In summary, the present invention provides a switching circuit wherein there is provided control terminals for the base and the emitter circuits of a transistor in a switching circuit, the switching circuit being located along a signal transmission line. When a positive potential (or null potential) is applied to one of the control terminals, a null potential (or positive potential) is applied to the other. One of the control terminals provides a control signal for selectively interrupting an input signal applied to the input terminal signal. To the other control terminal, there is supplied a potential equal to the DC potential of the input signal. When the input signal is interrupted, this DC potential is supplied to the output terminal. The circuitry of the present invention further provides for the removal of the defect that, when the input signal is interrupted, the output signal gradually decays while being distorted, even though the time constant due to the coupling capacitor in the input circuit is made large enough to remove the clicking noise. This latter defect in prior circuits is corrected by'the addition to the circuit of means to keep the output signal at a substantially constant DC value at all times.
What is claimed is:
l. A switching circuit comprising:
a. a transistor in a signal transmission path, said transistor including a base, emitter and collector terminal,
b. a first control terminal connected to the base of said transistor,
c. a first diode connected between the first control terminal and the base of said transistor,
d. an output terminal connected to the emitter of said transistor, said output terminal being grounded through a resistor,
e. a second control terminal connected to said output terminal,
f. a second diode and a time constant circuit connected between said second control terminal and said output terminal, and
g. means connected to said first and second control terminals for selectively supplying a positive potential to one of said control terminals while simultaneously supplying a null potential to the other control terminal and for selectively supplying a positive potential to said other control terminal while simultaneously supplying a null potential to said one of said control terminals whereby, the D. C. potential at said output terminal is maintained at a substantially constant value irrespective of the presence or absence of an input signal.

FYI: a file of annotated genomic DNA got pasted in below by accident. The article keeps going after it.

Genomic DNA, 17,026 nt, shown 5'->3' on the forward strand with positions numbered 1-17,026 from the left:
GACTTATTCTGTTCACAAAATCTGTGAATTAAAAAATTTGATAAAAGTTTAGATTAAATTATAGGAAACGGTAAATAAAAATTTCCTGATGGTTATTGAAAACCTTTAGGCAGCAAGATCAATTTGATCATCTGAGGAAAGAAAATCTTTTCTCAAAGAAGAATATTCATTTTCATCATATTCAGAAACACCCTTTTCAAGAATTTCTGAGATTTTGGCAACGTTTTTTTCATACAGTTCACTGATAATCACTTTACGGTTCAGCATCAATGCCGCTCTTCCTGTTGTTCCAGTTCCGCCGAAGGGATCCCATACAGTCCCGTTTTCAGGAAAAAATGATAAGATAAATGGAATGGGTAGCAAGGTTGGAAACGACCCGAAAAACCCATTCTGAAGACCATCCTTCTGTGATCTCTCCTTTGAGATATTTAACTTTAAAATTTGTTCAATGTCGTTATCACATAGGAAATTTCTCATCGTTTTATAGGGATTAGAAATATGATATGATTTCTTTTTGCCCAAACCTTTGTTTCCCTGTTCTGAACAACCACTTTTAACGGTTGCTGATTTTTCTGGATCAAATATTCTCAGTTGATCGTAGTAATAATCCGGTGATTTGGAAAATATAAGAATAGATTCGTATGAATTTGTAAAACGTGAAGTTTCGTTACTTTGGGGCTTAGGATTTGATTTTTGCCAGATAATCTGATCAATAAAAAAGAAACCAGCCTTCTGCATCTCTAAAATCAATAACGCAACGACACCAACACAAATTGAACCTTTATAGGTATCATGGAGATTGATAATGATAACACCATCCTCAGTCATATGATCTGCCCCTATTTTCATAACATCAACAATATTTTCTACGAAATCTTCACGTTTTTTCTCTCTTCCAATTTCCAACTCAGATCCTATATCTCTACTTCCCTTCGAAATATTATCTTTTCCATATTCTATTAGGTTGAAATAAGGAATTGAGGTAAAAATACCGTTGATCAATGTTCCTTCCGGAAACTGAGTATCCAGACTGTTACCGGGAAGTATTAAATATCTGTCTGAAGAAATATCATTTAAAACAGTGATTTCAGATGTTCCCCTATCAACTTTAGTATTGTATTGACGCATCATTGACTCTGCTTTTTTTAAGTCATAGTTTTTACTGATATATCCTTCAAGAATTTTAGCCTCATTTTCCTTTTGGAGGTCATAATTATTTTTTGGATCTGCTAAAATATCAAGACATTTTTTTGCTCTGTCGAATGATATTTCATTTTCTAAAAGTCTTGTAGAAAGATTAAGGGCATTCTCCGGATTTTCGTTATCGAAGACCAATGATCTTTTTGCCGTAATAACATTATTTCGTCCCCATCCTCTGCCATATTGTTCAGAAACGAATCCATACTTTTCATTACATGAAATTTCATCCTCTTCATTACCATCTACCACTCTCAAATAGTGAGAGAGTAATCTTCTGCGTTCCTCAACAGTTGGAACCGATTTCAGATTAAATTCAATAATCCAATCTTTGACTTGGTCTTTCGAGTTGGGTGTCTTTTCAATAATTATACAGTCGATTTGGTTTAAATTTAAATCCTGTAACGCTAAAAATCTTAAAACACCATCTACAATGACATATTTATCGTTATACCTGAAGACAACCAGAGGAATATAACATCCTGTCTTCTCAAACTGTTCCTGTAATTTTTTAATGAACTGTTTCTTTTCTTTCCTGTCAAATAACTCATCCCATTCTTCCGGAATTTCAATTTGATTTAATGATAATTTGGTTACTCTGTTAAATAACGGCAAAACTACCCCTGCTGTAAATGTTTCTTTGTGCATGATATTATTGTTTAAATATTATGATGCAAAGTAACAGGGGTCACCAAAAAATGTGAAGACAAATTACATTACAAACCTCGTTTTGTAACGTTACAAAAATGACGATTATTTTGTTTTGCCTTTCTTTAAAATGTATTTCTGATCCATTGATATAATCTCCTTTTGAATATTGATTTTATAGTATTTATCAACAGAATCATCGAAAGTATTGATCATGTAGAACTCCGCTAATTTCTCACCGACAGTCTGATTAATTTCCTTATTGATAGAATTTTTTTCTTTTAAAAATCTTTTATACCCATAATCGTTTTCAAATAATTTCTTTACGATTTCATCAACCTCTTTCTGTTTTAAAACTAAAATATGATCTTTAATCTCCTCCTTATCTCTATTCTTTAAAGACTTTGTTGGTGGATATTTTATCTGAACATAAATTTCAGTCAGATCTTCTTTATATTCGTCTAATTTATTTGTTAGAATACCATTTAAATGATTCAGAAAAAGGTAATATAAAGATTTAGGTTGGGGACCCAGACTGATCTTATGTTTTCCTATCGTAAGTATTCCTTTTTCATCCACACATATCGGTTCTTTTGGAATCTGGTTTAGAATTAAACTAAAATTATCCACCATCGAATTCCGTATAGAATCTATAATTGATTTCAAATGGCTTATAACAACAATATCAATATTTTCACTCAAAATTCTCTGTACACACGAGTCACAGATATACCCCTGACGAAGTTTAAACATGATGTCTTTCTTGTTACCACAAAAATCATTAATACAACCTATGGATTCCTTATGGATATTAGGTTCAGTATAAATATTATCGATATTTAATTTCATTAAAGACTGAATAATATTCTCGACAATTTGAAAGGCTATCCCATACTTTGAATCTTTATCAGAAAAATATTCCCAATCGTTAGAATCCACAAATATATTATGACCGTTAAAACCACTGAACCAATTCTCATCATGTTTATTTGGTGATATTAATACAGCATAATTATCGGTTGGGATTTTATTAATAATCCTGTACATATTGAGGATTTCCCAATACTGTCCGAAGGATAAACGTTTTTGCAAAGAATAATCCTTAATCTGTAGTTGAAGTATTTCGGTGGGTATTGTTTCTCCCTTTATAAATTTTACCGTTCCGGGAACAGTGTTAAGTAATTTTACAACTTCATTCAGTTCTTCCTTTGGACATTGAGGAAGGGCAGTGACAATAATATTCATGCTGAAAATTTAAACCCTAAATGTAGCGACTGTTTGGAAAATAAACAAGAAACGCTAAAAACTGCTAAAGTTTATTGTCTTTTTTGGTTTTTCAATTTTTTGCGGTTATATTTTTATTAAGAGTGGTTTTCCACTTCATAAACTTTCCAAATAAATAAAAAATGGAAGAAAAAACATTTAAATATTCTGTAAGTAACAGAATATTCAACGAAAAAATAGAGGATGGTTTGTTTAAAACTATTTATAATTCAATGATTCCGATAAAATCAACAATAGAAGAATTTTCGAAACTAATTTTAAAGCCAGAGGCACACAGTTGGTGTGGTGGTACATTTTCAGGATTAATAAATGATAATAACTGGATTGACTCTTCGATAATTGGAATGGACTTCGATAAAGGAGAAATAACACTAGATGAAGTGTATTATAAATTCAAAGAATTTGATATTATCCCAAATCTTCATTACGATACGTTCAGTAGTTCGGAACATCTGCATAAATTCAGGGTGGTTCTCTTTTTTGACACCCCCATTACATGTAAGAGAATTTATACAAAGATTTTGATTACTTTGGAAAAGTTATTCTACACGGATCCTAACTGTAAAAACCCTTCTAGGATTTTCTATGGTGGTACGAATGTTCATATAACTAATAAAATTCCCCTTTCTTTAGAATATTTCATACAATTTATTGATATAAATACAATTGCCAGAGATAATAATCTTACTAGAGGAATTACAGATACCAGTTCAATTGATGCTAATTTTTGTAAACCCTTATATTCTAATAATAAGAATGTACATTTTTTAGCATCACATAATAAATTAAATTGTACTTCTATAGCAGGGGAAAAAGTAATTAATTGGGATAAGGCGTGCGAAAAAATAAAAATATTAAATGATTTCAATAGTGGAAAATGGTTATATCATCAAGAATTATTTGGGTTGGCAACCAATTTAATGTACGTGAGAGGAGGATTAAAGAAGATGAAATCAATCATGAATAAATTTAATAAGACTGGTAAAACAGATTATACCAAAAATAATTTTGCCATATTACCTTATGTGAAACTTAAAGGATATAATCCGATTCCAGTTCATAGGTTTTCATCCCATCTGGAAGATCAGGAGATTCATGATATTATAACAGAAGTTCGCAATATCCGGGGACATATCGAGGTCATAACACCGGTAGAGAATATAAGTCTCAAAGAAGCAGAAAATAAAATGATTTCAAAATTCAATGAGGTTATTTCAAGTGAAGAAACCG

2. A switching circuit comprising:
a. means, placed in the path of a signal transmission line, for
selectively passing an input signal,
b. an input terminal, connected to said means for selectively passing, for receiving said input signal,
c. an output terminal connected to said means for selectively passing,
d. a first control means connected to said input terminalfor selectively blocking said input signal from entering said means for selectively passing, and e. a second control means connected to said output terminal for supplyin a DC potential equal to the DC level of: said input signal 0 said output terminal when sald input signal is blocked and for removing said DC potential when said input signal is unblocked.
3. The switching circuit of claim 2, wherein said second control means includes a time constant circuit for maintaining said potential at said output terminal until said input signal, when unblocked, substantially reaches said DC level at said output terminal.
|Cited Patent||Filing date||Publication date||Applicant||Title|
|US2572179 *||May 24, 1949||Oct 23, 1951||Philco Corp||Peak leveling circuit|
|US2933689 *||Apr 4, 1958||Apr 19, 1960||Bendix Aviat Corp||Gated amplitude discriminator|
|US3365546 *||May 14, 1965||Jan 23, 1968||Collins Radio Co||Microphone bias supply for eliminating or reducing key clicks|
|Citing Patent||Filing date||Publication date||Applicant||Title|
|US4198541 *||Feb 7, 1978||Apr 15, 1980||Hitachi, Ltd.||Signal holding circuit|
|US4403246 *||Nov 13, 1981||Sep 6, 1983||Rca Corporation||Vertical detail enhancement on/off switch|
|US6150852 *||Jan 14, 1999||Nov 21, 2000||Qualcomm Incorporated||Active differential to single-ended converter|
|International Classification||H03K17/16, H03F3/72, H03F1/30|
|Cooperative Classification||H03F3/72, H03F1/305, H03K17/16|
|European Classification||H03F1/30E, H03K17/16, H03F3/72|